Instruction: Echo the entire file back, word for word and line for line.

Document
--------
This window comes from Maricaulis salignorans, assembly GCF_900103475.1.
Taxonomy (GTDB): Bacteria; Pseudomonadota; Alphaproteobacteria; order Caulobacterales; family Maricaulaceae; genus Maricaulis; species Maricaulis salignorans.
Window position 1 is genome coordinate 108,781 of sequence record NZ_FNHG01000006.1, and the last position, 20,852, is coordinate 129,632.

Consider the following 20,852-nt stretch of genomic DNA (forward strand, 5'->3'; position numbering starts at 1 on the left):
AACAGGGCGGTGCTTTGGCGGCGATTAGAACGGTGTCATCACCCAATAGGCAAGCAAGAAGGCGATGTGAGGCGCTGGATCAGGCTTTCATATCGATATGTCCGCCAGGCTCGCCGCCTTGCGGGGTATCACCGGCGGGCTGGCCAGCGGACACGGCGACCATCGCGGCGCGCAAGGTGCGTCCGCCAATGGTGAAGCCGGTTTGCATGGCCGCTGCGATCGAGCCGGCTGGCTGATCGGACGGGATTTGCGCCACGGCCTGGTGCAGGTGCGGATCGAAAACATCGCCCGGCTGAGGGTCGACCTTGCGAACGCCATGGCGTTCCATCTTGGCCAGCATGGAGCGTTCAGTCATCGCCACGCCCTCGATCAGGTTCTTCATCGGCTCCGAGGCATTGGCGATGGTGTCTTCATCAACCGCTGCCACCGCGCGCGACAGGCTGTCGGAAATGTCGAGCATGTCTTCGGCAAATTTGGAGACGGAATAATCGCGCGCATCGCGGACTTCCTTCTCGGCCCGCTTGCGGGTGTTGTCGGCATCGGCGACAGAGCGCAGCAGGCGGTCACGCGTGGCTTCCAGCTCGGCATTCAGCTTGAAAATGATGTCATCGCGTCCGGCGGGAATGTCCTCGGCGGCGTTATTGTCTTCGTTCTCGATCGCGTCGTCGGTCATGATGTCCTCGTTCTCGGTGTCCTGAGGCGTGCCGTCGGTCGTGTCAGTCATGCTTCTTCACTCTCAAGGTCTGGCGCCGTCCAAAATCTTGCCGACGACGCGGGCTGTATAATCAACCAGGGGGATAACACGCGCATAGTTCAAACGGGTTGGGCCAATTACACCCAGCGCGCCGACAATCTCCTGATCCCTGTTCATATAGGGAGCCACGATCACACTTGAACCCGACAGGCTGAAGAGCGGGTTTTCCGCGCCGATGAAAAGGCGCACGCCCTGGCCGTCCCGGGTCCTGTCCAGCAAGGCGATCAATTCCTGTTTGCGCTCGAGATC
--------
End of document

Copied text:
This window comes from Maricaulis salignorans, assembly GCF_900103475.1.
Taxonomy (GTDB): Bacteria; Pseudomonadota; Alphaproteobacteria; order Caulobacterales; family Maricaulaceae; genus Maricaulis; species Maricaulis salignorans.
Window position 1 is genome coordinate 108,781 of sequence record NZ_FNHG01000006.1, and the last position, 20,852, is coordinate 129,632.

Consider the following 20,852-nt stretch of genomic DNA (forward strand, 5'->3'; position numbering starts at 1 on the left):
AACAGGGCGGTGCTTTGGCGGCGATTAGAACGGTGTCATCACCCAATAGGCAAGCAAGAAGGCGATGTGAGGCGCTGGATCAGGCTTTCATATCGATATGTCCGCCAGGCTCGCCGCCTTGCGGGGTATCACCGGCGGGCTGGCCAGCGGACACGGCGACCATCGCGGCGCGCAAGGTGCGTCCGCCAATGGTGAAGCCGGTTTGCATGGCCGCTGCGATCGAGCCGGCTGGCTGATCGGACGGGATTTGCGCCACGGCCTGGTGCAGGTGCGGATCGAAAACATCGCCCGGCTGAGGGTCGACCTTGCGAACGCCATGGCGTTCCATCTTGGCCAGCATGGAGCGTTCAGTCATCGCCACGCCCTCGATCAGGTTCTTCATCGGCTCCGAGGCATTGGCGATGGTGTCTTCATCAACCGCTGCCACCGCGCGCGACAGGCTGTCGGAAATGTCGAGCATGTCTTCGGCAAATTTGGAGACGGAATAATCGCGCGCATCGCGGACTTCCTTCTCGGCCCGCTTGCGGGTGTTGTCGGCATCGGCGACAGAGCGCAGCAGGCGGTCACGCGTGGCTTCCAGCTCGGCATTCAGCTTGAAAATGATGTCATCGCGTCCGGCGGGAATGTCCTCGGCGGCGTTATTGTCTTCGTTCTCGATCGCGTCGTCGGTCATGATGTCCTCGTTCTCGGTGTCCTGAGGCGTGCCGTCGGTCGTGTCAGTCATGCTTCTTCACTCTCAAGGTCTGGCGCCGTCCAAAATCTTGCCGACGACGCGGGCTGTATAATCAACCAGGGGGATAACACGCGCATAGTTCAAACGGGTTGGGCCAATTACACCCAGCGCGCCGACAATCTCCTGATCCCTGTTCATATAGGGAGCCACGATCACACTTGAACCCGACAGGCTGAAGAGCGGGTTTTCCGCGCCGATGAAAAGGCGCACGCCCTGGCCGTCCCGGGTCCTGTCCAGCAAGGCGATCAATTCCTGTTTGCGCTCGAGATC